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The Daily Wildcat

The Daily Wildcat

 

    Literal music videos truly funny

    It happens to the best of us. It’s two in the morning on a Wednesday and that paper is looking oh-so unappealing. You’re prowling the Web and end up on YouTube, the repository for all things funny and stupid. Naturally.

    Next time, watch some literal music videos, one of the best video trends in recent years. The first of its kind — Dustin McLean’s redub of “”Take on Me”” by A-ha — appeared on the scene in late 2008. Within months, dozens of other users created their own literal adaptations.

    In a literal music video, the original lyrics are replaced with lyrics that actually express the video’s visuals, often describing the setting and characters’ actions. So, that random guy in the angel outfit that keeps popping up for no reason … yeah, they’ll make fun of that.

    There are three “”must-sees”” in the literal music video world. As the first of the movement, “”Take on Me,”” set a high bar for followers. The female protagonist falls in love with a comic book character, later plunging into a sketched world. Talk about some amazing (not really) animation.

    With almost seven million views, perhaps the best is David A. Scott’s redub of Bonnie Tyler’s “”Total Eclipse of the Heart.”” The music video’s visually symbolic acrobatics make absolutely no sense, making it a prime target for a literal music video. It’s a montage of random characters (dancing ninjas, toasting yuppies and choir boys with glowing eyes) and blatant motifs (flying doves and red cloths floating in the breeze).

    There’s also a pretty funny version of Tears for Fears’ “”Head over Heels.”” The singer’s voice is strong, perfecting the husky and soaring falsettos. The new lyrics are hilarious, deliberately focusing on the odd images: “”What’s happening with that monkey? / What is with this gas mask? / This is a strange library.””

    ’80s and ’90s music videos are fantastic subjects for satire. As they became the industry norm, artists first had the opportunity to transform their songs into a visual format. The result: a smorgasbord of bad metaphors that nobody understands.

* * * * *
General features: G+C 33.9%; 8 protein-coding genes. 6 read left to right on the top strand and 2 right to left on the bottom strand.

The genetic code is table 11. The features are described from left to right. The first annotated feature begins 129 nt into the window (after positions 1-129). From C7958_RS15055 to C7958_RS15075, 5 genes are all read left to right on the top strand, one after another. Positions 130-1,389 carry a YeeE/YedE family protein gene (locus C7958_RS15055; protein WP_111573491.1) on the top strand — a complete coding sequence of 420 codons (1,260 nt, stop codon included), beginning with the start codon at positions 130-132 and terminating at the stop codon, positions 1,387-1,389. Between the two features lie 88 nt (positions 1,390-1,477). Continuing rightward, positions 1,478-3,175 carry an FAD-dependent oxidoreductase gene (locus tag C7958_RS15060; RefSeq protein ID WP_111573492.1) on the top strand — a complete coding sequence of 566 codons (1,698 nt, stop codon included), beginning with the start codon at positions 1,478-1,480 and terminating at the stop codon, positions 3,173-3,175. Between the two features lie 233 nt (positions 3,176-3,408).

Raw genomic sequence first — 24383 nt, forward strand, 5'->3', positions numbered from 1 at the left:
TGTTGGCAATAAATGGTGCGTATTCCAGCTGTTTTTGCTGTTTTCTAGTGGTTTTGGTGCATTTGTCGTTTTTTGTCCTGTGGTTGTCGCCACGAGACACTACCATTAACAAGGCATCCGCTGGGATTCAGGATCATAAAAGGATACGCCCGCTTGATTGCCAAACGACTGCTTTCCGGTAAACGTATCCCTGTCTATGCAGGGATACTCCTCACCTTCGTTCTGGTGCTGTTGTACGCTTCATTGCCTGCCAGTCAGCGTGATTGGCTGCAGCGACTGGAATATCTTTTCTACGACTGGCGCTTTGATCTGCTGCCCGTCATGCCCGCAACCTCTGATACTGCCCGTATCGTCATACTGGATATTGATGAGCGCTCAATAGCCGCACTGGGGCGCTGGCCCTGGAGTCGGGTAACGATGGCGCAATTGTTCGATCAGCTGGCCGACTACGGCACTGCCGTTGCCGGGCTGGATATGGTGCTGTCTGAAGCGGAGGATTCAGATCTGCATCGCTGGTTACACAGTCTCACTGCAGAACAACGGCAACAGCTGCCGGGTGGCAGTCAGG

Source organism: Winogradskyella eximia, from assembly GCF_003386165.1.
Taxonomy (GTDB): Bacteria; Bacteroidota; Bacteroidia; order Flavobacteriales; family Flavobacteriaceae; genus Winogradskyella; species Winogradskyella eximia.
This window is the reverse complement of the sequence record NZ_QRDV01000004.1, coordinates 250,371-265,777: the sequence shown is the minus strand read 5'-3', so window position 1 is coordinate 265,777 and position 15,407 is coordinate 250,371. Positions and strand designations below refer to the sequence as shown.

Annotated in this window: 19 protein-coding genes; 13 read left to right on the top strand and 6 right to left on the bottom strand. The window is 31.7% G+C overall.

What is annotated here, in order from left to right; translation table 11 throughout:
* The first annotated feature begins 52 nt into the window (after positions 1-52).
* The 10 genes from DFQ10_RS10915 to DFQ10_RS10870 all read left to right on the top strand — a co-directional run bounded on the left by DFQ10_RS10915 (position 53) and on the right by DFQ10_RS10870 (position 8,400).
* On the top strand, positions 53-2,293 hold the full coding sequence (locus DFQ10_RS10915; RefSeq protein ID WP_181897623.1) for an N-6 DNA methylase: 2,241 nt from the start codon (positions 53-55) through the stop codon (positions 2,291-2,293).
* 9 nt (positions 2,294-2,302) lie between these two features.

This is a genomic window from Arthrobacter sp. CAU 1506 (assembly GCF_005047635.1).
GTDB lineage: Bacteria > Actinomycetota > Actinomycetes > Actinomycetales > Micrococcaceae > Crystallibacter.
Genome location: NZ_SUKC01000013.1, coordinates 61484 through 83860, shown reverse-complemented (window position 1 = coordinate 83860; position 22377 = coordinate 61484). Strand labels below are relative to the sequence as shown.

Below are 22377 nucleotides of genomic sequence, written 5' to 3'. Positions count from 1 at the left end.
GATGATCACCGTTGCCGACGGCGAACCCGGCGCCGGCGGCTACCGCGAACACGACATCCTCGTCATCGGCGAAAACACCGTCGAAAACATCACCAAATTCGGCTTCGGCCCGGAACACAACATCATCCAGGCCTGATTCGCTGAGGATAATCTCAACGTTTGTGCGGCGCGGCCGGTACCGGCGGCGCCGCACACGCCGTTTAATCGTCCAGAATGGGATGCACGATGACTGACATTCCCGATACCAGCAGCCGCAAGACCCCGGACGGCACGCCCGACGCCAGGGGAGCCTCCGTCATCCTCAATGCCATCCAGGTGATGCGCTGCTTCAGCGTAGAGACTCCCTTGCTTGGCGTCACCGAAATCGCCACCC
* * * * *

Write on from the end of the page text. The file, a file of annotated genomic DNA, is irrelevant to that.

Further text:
There are rules to making a good literal music video. First, pick something with a lot of illogical imagery or lots of action. A truly atrocious version of “”You’re Beautiful,”” consisting of a tedious discussion of James Blunt’s facial movements is a good example of what not to do.

    There is also the singing, often the make-or-break point. A good literal music video must mimic the tone and inflections of the original song. A whiny teenager with a voice like shattering glass, regardless of editing skill, is not worth a view.

    Unfortunately, copyright claims from a variety of music groups have shut down most of the videos on the Web, which doesn’t make much sense. How many 30-year-old music videos do people watch these days anyway? It seems like leaving the literal music videos on the Web site would actually increase views of the original, if anything.

    Literal videos are increasing their scope from music videos and onto other subjects. A fantastic example is titled “”Academy Award Winning Movie Trailer,”” created by a duo of young men called BriTANicK. After only three weeks on YouTube, the trailer already has 1.3 million views. Not only is the film editing amazing, but the actors play their generic parts with flair. It is hilarious, pointing out the clichés of trailers, such as including the “”inspiring final lines of a speech that douchebags will quote in their Facebook profiles.”” It’s definitely worth a view. The Onion also has satirized news reports. Again, very funny.

    Now you’re equipped with another weapon when one-upping your friends in the who-knows-the-funniest-video contest. Literal music videos are awkward, comical and just so appropriate. It’s just a shame there aren’t more current videos on the net. Imagine a literal video version to Lady Gaga. Really, any of her music videos would do. That would be epic. Think about it.

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